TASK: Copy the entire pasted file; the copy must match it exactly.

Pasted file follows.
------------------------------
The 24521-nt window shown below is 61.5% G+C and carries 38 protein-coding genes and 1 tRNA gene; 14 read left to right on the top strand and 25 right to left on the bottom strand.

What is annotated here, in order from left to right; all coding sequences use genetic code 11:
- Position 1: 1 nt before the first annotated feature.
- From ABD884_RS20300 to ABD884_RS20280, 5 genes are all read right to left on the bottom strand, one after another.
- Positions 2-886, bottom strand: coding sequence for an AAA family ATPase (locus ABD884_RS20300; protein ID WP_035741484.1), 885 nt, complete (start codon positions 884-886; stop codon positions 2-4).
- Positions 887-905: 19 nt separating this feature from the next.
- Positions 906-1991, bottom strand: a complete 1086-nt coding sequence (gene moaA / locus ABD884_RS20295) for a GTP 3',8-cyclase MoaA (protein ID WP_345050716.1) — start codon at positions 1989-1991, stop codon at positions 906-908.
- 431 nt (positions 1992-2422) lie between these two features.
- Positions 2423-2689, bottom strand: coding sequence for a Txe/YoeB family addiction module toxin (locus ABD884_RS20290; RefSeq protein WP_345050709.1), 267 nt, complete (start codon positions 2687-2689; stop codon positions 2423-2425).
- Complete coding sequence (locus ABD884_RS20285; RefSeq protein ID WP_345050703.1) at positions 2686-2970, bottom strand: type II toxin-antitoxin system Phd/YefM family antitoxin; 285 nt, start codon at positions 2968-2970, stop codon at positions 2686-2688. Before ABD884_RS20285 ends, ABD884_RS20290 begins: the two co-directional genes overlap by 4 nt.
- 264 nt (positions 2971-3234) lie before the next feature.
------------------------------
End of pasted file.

The 24521-nt window shown below is 61.5% G+C and carries 38 protein-coding genes and 1 tRNA gene; 14 read left to right on the top strand and 25 right to left on the bottom strand.

What is annotated here, in order from left to right; all coding sequences use genetic code 11:
- Position 1: 1 nt before the first annotated feature.
- From ABD884_RS20300 to ABD884_RS20280, 5 genes are all read right to left on the bottom strand, one after another.
- Positions 2-886, bottom strand: coding sequence for an AAA family ATPase (locus ABD884_RS20300; protein ID WP_035741484.1), 885 nt, complete (start codon positions 884-886; stop codon positions 2-4).
- Positions 887-905: 19 nt separating this feature from the next.
- Positions 906-1991, bottom strand: a complete 1086-nt coding sequence (gene moaA / locus ABD884_RS20295) for a GTP 3',8-cyclase MoaA (protein ID WP_345050716.1) — start codon at positions 1989-1991, stop codon at positions 906-908.
- 431 nt (positions 1992-2422) lie between these two features.
- Positions 2423-2689, bottom strand: coding sequence for a Txe/YoeB family addiction module toxin (locus ABD884_RS20290; RefSeq protein WP_345050709.1), 267 nt, complete (start codon positions 2687-2689; stop codon positions 2423-2425).
- Complete coding sequence (locus ABD884_RS20285; RefSeq protein ID WP_345050703.1) at positions 2686-2970, bottom strand: type II toxin-antitoxin system Phd/YefM family antitoxin; 285 nt, start codon at positions 2968-2970, stop codon at positions 2686-2688. Before ABD884_RS20285 ends, ABD884_RS20290 begins: the two co-directional genes overlap by 4 nt.
- 264 nt (positions 2971-3234) lie before the next feature.